The Carolina Panthers are off to their worst start in the NFL since opening the 1988 season 0-7. This week the 3-1 Chicago Bears and the return of Julius Peppers visits Charlotte. The Panthers are 1 of 4 winless teams, have the youngest roster in the league and offense is averaging 11.5 ppg. Last week against Super Bowl Champ New Orleans Saints, they were in the game with a chance to win a 16-14 loss. Practice for this young group of Panthers will be a season of regular season NFL games.
Rookie QB Jimmy Clausen is expected to make is third start against the Bears.He threw his first career TD against the Saints and hopefully there are many more in the years to come (393 yds, 1 TD, 2 INT). All Pro receiver Steve Smith suffered a sprained ankle in the third quarter and will be out this week. Making room for rookies David Gettis and Brandon LaFell. The team of Clausen , Gettis and LaFell have combined for 11 receptions, while Smith had 13 receptions and 2 TDS alone. Another rookie, Armanti Edwards will hope to play and perform to the NFL level. Carolina has scored just 5 TDs while committing 13 turnovers. Please hold onto the football. A surprise to me has been RB Mike Goodson with 533 total offensive yards, rushing, receiving and kick returns.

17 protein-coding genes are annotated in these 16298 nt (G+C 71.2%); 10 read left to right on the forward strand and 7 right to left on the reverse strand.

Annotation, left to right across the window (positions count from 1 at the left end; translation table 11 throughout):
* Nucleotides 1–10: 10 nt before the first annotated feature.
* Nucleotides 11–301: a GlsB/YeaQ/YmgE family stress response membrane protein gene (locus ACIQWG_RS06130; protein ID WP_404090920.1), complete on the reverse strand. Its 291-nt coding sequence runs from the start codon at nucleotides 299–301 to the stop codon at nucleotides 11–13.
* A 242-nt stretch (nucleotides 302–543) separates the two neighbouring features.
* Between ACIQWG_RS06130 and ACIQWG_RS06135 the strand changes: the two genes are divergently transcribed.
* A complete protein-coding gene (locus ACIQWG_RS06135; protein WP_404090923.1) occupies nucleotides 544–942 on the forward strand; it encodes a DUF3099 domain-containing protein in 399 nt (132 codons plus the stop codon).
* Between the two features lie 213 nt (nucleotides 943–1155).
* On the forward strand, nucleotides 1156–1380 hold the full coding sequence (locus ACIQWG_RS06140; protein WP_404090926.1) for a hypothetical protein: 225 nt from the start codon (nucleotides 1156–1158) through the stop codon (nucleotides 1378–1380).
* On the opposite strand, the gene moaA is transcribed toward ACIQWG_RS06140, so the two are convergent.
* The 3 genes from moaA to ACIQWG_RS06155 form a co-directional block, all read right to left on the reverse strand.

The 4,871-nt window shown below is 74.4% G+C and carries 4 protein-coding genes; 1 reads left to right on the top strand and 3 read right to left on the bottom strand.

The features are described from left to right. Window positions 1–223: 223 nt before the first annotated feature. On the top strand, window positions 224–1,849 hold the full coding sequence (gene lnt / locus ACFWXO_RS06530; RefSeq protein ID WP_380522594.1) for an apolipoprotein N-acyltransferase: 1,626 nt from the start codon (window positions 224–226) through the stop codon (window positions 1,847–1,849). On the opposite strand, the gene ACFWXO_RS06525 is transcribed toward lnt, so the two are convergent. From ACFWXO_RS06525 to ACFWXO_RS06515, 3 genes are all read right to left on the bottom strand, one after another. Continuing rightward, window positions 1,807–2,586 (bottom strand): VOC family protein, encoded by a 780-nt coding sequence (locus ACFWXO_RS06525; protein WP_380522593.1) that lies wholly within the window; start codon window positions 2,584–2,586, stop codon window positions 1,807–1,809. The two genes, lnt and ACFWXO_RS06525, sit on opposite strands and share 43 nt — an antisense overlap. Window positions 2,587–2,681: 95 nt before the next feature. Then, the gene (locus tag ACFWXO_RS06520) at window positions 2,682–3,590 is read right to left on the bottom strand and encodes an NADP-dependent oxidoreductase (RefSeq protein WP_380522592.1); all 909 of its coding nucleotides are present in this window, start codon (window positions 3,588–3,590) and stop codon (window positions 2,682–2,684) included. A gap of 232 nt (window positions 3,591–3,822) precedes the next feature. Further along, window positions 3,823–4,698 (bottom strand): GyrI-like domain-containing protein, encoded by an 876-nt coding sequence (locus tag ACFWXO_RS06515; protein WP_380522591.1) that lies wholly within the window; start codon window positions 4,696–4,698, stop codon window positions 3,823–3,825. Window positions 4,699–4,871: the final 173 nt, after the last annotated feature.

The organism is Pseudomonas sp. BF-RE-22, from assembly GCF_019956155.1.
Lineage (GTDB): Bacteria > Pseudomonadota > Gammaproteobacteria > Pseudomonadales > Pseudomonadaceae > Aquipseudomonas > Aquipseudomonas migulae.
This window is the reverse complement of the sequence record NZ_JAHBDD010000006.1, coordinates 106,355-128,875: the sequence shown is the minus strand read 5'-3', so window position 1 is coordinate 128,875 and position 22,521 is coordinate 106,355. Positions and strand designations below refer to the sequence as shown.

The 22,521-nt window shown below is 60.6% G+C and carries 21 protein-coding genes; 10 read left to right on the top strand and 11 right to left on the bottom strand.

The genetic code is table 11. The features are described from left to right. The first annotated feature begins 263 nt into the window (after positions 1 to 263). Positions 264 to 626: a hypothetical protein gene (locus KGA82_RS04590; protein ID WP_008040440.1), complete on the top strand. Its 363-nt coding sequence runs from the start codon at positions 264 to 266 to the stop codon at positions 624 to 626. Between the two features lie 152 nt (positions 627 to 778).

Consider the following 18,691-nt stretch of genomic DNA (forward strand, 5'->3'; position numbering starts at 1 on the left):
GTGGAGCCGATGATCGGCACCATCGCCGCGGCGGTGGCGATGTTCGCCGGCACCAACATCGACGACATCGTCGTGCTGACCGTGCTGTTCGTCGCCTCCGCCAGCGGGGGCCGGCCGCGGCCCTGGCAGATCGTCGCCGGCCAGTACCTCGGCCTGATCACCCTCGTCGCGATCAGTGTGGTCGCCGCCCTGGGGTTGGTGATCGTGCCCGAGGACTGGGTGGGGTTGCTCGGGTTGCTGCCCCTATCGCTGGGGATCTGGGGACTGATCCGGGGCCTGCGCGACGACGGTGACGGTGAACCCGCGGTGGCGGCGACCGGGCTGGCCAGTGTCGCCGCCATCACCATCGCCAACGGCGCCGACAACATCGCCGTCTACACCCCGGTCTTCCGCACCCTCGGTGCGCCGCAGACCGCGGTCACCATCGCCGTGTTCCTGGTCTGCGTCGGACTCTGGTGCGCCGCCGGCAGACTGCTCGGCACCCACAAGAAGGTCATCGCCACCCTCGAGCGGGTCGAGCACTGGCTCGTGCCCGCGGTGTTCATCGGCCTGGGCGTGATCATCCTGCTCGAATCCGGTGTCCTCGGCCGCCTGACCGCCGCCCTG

The Chicago Bears will be without starting QB Jay Cutler after suffering a concussion last week against the Giants. Backup Todd Collins will handoff to RB Matte Forte in the pass happy offense. Forte has only 134 rush yards compared to 16 receptions for 209 yards and 3 TDs. Oh by the way, Julius Peppers returns to Bank of America as a Bear. Cheer him or Boo him, your choice. For sure though, Jordan Gross will have his hands full with trying to stop Peppers. Not every play as Peppers will switch sides on the rush.
Surprise: Panthers 20, Bears 13
About the Author
Written by Chris Jones
Resident of Charlotte, NC and avid sports fan from little league to professional to extreme. Bachelors degree in broadcasting with a minor in physical education. Associated with sports most of professional career by freelancing in college then moving on to work for ESPN and ABC Sports for 17 years. When not attending, watching or playing sports, spare time spent as a basketball referee in North Carolina.